I have been promising posts to Kristen, lately, and promptly following up with... no posts. Its kinda tough to blog, when you don't have a table... chairs... place to live... hotspotting wireless from your iPhone....

Anyway, I'm doing a bang-up job with the excuses, but should probably just get straight to the running stuff. Right-o.

So I ran a 5K.

I'll repeat that.

I ran a 5K.

It was about as yuck as I imagined... and I did it at a time in my running life that was probably going to make it even less a pleasurable or rewarding than usual. This was my first race back - indeed, really the first fast running I had done - since my injury. (I have had a few questions about my femoral neck stress reaction, and am currently composing a post on my recovery! Coming soon! That's not even slightly a promise!)

Anyway, so lets see. I was out for 8 weeks from Sept-Nov, and began running between 15-20 miles a week through December. In late December, my dear friend Racer was all like "Hey, you should do this 5K with me." I'm like, this sounds like a great idea. Except I don't want to run a 5K. He's like "[something or rather blah blah] fast, flat course."

I'm like well, ok, I should probably do one at some point. And its a fast, flat course, how bad can it be??

So I did it, and it hurt like a mofo (as I understand all 5Ks do). Aaaaand Racer told me afterwards that he was going to mention the possibility of the wind being horrible, but decided against it to ensure I'd come along. Hmmmm. Well played, Racer, well played.

Time was 20:37. Splits were: 6:22, 6:37, 6:51 and 6:18 for the 0.1. Average pace was 6:37. Yowch.

To put this in perspective, this is almost the same pace as I ran the last 5K of my last half marathon in September.  I don't think I've lost quite that much fitness... So what went wrong?

First,  I obviously went out too fast in the first mile. I was planning a 6:30, and had no idea how that felt, so crashed and burned! Second, the headwind was pretty hardcore in the second half of the race. Finally, I guess I have a little to learn about racing 5Ks! Kristen (resident 5K expert!) gave me some great pointers beforehand, but I kind of failed to execute those... I'll definitely try harder next time (e.g. to go out at a reasonable pace in the beginning, when it all still feels relatively delightful!)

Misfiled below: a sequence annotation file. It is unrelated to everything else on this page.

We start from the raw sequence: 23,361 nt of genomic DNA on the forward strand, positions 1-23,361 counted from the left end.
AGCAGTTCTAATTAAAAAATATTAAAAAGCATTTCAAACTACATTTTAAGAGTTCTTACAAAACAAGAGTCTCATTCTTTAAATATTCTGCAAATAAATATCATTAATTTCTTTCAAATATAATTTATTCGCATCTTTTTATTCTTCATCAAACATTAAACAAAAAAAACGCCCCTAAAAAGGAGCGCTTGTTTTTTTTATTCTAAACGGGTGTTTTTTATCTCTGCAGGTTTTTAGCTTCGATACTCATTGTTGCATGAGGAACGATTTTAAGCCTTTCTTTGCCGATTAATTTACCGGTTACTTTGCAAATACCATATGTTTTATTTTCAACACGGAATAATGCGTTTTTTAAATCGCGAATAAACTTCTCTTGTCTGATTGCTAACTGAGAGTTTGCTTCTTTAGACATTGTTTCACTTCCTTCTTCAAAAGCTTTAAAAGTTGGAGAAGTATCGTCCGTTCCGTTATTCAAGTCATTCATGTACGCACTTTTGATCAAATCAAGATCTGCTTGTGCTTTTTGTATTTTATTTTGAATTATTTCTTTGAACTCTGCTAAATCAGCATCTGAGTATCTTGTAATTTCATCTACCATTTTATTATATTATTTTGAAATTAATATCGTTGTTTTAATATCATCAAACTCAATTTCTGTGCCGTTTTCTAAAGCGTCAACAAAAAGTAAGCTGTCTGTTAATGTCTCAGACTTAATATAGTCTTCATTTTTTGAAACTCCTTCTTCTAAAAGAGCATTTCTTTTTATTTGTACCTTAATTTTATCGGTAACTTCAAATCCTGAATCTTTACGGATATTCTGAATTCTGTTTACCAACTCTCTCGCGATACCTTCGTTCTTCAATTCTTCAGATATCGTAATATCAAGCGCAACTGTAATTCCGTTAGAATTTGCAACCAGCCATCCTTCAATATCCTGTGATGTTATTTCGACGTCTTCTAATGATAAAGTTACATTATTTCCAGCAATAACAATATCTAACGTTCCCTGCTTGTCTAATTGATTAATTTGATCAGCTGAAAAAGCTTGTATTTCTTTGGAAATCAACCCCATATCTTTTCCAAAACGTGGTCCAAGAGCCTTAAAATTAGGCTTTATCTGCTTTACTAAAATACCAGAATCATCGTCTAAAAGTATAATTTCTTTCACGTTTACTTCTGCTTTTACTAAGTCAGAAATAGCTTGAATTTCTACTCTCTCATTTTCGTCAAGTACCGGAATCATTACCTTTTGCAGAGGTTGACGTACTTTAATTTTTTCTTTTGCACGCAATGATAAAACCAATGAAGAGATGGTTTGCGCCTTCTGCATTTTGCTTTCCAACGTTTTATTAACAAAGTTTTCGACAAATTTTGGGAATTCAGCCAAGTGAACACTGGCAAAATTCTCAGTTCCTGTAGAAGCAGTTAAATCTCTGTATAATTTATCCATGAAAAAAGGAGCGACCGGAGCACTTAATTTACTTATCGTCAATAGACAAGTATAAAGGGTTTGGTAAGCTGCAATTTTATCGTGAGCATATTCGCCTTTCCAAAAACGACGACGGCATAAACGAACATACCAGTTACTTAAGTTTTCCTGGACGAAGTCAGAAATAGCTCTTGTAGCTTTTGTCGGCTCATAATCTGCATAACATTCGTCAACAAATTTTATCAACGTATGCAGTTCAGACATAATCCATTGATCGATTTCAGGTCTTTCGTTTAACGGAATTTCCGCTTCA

Here are some pictures from the race (I'm in the blue top, light yellow shorts; Rory is in red top, black shorts).

Starting out at about a 6:10 pace. This cannot possibly go wrong.
Not even considering the possibility that a lovely tail wind on a loop course would result in a headwind later on.
Just after I said goodbye to Racer in order to let him beat me when I realized I couldn't keep up with his pace. Next time, Racer, next time.
And just focused on passing as many people as possible.
Pain place... and not even at mile 2. Good signs.
Racer on the home stretch, looking strong...
Pain place here is evolving into something akin to despair and questioning my life choices.
Despite very seriously considering DNF-ing at least every 0.2 of a mile, I actually ended up coming in second female (and kind of kicked myself, because if I'd known the lady in front of me was first, I might have tried to pass her).

Anyway I actually really liked this race. Its a free, timed entry, through Park Runs, which are done throughout the world, as I understand it, in many major cities. I understand that its usually a larger field, which could be good to compete in... on this day (Jan 3rd) I actually was second female. The people who run it are really friendly and the whole thing is a fun start to a weekend.

So thats that. I might do more of this 5K business at some point... if nothing else, it represents a challenge... which my little black competitive heart just adores :)